Java Streams Overview

For a long time, I had a gap in my knowledge of Java streams. On a basic level, I could use them, but I did not a deep understanding of them. So, I decided to do a quick overview of Java streams.

In this article, I will deal with many everything from the fundamentals to chaining and clean-up.

Hope this helps you broaden your knowledge of Java streams.

What Are Streams?

A stream is an ordered sequence of data that…

  • Provides a common I/O model
  • Abstracts details from an underlying source or destination

Whether you use streams to take data from memory, storage, or your network, it will hide the implementation details from you. The details are abstracted away, so in every situation, you can look at it as an ordered sequence of data.

storages
  • Stream types are uni-directional

This means that if you create an instance of a Java stream, you decide whether you would like to write to it or read from it. You can’t do both at the given time on a single stream.

Read / Write

We can divide the streams into two categories:

  • Byte streams – Interacts as binary data
  • Text streams – Interacts as unicode characters

The general interaction is the same for both Java stream types

Reading With Streams

As we mentioned, each stream is used either to read from or write to.

Firstly, let us see how we can read data from Java streams.

Java streams

The base class to read binary data in Java is the InputStreamAnd the base class to read text data is called the Readerclass.

Both classes almost have the same two methods:

  •  int read()
  •  int read(byte/char[] buff)

Notice that in both scenarios, they give back an Integer value. These are interpreted values. An integer is a 32-bit container, so it will work in both cases.

The difference between the two:

  • The InputStream works with bytes, which are 8-bits.
  • The Reader works with unicode characters, which are 16-bits.

Read Bytes With InputStream

InputStream input = // create input stream
int result;
while(result = input.read() >= 0) //Indicates the end-of-stream with a return value of -1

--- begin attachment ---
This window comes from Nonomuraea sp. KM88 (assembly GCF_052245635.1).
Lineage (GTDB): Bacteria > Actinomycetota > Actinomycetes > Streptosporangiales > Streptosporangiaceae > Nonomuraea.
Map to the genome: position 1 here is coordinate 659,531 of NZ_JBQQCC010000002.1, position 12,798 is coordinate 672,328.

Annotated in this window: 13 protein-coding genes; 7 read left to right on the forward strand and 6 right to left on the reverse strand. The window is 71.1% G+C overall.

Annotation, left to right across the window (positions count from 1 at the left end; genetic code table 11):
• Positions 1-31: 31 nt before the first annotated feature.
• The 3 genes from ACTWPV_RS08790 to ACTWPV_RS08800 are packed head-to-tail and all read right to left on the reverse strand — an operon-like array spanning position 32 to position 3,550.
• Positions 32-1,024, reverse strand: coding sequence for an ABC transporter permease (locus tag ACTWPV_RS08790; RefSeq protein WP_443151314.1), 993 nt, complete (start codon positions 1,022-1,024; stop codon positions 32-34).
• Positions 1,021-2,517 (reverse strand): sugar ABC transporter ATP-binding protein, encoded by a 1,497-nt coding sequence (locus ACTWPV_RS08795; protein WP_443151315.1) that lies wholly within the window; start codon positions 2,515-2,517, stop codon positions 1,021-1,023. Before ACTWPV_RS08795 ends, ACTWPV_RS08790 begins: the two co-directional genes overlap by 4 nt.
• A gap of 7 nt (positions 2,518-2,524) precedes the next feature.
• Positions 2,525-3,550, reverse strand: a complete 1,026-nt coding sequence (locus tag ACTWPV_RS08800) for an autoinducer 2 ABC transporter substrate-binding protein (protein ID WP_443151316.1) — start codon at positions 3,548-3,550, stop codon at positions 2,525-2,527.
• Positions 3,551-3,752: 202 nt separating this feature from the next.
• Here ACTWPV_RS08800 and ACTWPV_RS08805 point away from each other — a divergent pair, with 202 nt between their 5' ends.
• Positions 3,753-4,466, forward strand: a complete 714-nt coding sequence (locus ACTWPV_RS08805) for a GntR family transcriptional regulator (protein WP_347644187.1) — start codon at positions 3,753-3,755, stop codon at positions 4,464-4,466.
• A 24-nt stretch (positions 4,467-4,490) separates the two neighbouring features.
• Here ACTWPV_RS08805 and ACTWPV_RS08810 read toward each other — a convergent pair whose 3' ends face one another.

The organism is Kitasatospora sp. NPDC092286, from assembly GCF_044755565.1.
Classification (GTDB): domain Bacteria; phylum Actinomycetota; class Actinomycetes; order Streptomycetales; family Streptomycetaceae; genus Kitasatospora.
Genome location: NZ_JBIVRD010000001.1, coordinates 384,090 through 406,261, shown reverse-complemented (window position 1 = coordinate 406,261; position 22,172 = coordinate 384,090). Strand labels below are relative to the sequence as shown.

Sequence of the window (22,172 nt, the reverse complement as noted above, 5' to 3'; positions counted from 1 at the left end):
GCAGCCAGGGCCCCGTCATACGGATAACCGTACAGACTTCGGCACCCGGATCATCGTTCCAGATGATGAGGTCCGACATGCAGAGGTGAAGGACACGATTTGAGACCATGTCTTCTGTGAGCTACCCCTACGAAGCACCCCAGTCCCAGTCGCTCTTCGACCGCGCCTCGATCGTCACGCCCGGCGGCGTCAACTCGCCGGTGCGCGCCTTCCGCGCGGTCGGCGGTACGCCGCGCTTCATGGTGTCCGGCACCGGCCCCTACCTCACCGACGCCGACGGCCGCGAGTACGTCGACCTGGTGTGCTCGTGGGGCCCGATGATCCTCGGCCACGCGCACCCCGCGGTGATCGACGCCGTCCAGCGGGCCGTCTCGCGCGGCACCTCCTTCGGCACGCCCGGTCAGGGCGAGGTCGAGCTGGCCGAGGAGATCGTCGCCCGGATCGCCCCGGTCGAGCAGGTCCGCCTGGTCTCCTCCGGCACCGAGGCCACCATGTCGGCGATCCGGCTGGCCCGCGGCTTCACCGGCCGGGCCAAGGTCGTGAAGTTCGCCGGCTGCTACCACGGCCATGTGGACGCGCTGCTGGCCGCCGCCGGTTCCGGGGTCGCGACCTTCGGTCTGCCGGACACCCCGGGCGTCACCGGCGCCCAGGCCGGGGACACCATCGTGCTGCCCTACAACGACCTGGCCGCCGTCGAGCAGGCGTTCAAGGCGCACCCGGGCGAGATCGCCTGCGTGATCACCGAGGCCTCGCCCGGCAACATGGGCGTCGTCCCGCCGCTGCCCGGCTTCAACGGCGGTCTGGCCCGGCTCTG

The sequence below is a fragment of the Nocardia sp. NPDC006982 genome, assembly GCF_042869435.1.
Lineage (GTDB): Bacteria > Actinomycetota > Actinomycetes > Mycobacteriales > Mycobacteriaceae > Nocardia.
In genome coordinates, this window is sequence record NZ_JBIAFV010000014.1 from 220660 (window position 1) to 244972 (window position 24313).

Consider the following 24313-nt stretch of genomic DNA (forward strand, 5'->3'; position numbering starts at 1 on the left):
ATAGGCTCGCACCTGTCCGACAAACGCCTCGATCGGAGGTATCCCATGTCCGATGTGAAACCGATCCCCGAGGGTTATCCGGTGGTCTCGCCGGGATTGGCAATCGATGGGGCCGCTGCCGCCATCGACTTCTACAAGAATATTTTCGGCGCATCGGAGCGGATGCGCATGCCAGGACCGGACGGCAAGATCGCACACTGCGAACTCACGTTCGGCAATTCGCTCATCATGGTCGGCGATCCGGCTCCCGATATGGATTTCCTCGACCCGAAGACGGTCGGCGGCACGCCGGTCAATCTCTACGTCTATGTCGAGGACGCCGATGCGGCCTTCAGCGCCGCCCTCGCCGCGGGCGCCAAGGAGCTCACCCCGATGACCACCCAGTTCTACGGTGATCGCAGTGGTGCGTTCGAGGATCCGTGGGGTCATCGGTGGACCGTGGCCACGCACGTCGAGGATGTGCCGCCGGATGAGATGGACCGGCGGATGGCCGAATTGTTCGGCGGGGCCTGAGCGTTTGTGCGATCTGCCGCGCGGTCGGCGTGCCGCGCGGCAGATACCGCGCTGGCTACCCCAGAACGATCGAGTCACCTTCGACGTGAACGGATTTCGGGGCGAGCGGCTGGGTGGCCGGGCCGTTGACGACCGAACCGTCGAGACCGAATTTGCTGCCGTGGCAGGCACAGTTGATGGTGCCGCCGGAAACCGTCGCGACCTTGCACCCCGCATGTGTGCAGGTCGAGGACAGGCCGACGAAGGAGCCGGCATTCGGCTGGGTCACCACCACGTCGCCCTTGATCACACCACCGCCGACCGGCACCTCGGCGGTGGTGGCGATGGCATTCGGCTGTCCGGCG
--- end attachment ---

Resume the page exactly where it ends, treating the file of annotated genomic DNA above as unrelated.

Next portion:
byte byteVal = (byte)result;
// do something with byteVal
};

Read Text with Reader

Reader reader = // create reader
int result;
while(result = reader.read() >= 0)//Indicates the end-of-stream with a return value of -1
char charVal = (char)result;
// do something with charVal
};

Note that if you would like to retrieve the value, you simply need to cast the result to the appropriate type — in this case, byte or char.

Writing With Streams

To write data, there are two base classes similar to the read streams.

  •  OutputStream (for bytes)
  •  Writer (for text)
Java Text streams
To write with Java streams is more straightforward than reading them. Both classes have a few   write  methods with the  void return type.

Writing Bytes With OutputStream

To write with OutputStream, you can pass a single byte the write method, or you can pass a byte array as well.

OutputStream output // create output stream;
Byte byteVal = 100;
output.write(byteVal);
byte[] byteBuff = {0, 10, 20};
output.write(byteBuff);

Writing Characters With Writer

To write with the Writer class, you can pass a simple character, character array, or String to its  write method.

Writer writer // create output stream;
char charVal = 'c';
writer.write(charVal);
char[] charArray = {'c', 'h', 'a', 'r'};
writer.write(charArray);
String stringVal = "String";
writer.write(stringVal);

As you can see, you need much less code to write than to read.

Common Java Stream Classes

Above, I wrote about the base stream classes. Now, let us go a bit deeper and talk about the different implementations.

Common Input/OutputStream Derived Classes

Java streams
  •  ByteArrayInputStream /  ByteArrayOutputStream – Enables us to create a stream over a byte array
  •  PipedInputStream PipedOutputStream – This is much like a producer-consumer concept. A piped output stream can be connected to a piped input stream to create a communications pipe. The piped output stream is the sending end of the pipe. Typically, data is written to a PipedOutputStream object by one thread and data is read from the connected PipedInputStream by some other thread.
  •  FileInputStream /  FileOutputStream – These allow us to create streams over files.

Common Reader/Writer Derived Classes

Java Reader/ Writer streams
Above are examples of Reader/Writer stream implementations.
  •  CharArrayReader / Writer – Allows creating streams over characters
  •  StringReader / Writer – Allows creating stream over Strings